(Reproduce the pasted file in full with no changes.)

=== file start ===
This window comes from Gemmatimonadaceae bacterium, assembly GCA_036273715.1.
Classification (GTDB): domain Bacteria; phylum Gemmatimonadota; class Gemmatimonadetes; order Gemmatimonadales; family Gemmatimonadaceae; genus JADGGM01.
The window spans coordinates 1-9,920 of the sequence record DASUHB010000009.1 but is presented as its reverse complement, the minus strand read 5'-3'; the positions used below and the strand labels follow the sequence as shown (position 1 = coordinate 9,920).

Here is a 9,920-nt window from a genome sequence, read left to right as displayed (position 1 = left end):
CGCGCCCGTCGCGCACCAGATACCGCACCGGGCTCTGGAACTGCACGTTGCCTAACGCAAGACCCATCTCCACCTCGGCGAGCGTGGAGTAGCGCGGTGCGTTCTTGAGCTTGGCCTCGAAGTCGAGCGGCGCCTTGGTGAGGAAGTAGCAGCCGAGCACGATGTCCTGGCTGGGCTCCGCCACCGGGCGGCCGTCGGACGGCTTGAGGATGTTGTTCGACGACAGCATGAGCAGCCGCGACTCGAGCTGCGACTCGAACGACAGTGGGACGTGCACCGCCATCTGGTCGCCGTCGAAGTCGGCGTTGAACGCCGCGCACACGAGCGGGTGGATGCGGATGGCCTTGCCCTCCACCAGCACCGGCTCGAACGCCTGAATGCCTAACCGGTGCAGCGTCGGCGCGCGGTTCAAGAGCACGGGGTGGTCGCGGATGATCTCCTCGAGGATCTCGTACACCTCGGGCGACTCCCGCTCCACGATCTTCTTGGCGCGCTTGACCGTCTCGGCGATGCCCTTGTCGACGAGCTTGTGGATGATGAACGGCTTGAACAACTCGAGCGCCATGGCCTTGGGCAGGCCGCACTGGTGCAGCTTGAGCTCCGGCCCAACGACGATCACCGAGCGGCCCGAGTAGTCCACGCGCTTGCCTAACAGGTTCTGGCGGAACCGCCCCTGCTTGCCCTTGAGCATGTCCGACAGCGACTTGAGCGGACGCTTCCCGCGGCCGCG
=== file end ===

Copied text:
This window comes from Gemmatimonadaceae bacterium, assembly GCA_036273715.1.
Classification (GTDB): domain Bacteria; phylum Gemmatimonadota; class Gemmatimonadetes; order Gemmatimonadales; family Gemmatimonadaceae; genus JADGGM01.
The window spans coordinates 1-9,920 of the sequence record DASUHB010000009.1 but is presented as its reverse complement, the minus strand read 5'-3'; the positions used below and the strand labels follow the sequence as shown (position 1 = coordinate 9,920).

Here is a 9,920-nt window from a genome sequence, read left to right as displayed (position 1 = left end):
CGCGCCCGTCGCGCACCAGATACCGCACCGGGCTCTGGAACTGCACGTTGCCTAACGCAAGACCCATCTCCACCTCGGCGAGCGTGGAGTAGCGCGGTGCGTTCTTGAGCTTGGCCTCGAAGTCGAGCGGCGCCTTGGTGAGGAAGTAGCAGCCGAGCACGATGTCCTGGCTGGGCTCCGCCACCGGGCGGCCGTCGGACGGCTTGAGGATGTTGTTCGACGACAGCATGAGCAGCCGCGACTCGAGCTGCGACTCGAACGACAGTGGGACGTGCACCGCCATCTGGTCGCCGTCGAAGTCGGCGTTGAACGCCGCGCACACGAGCGGGTGGATGCGGATGGCCTTGCCCTCCACCAGCACCGGCTCGAACGCCTGAATGCCTAACCGGTGCAGCGTCGGCGCGCGGTTCAAGAGCACGGGGTGGTCGCGGATGATCTCCTCGAGGATCTCGTACACCTCGGGCGACTCCCGCTCCACGATCTTCTTGGCGCGCTTGACCGTCTCGGCGATGCCCTTGTCGACGAGCTTGTGGATGATGAACGGCTTGAACAACTCGAGCGCCATGGCCTTGGGCAGGCCGCACTGGTGCAGCTTGAGCTCCGGCCCAACGACGATCACCGAGCGGCCCGAGTAGTCCACGCGCTTGCCTAACAGGTTCTGGCGGAACCGCCCCTGCTTGCCCTTGAGCATGTCCGACAGCGACTTGAGCGGACGCTTCCCGCGGCCGCG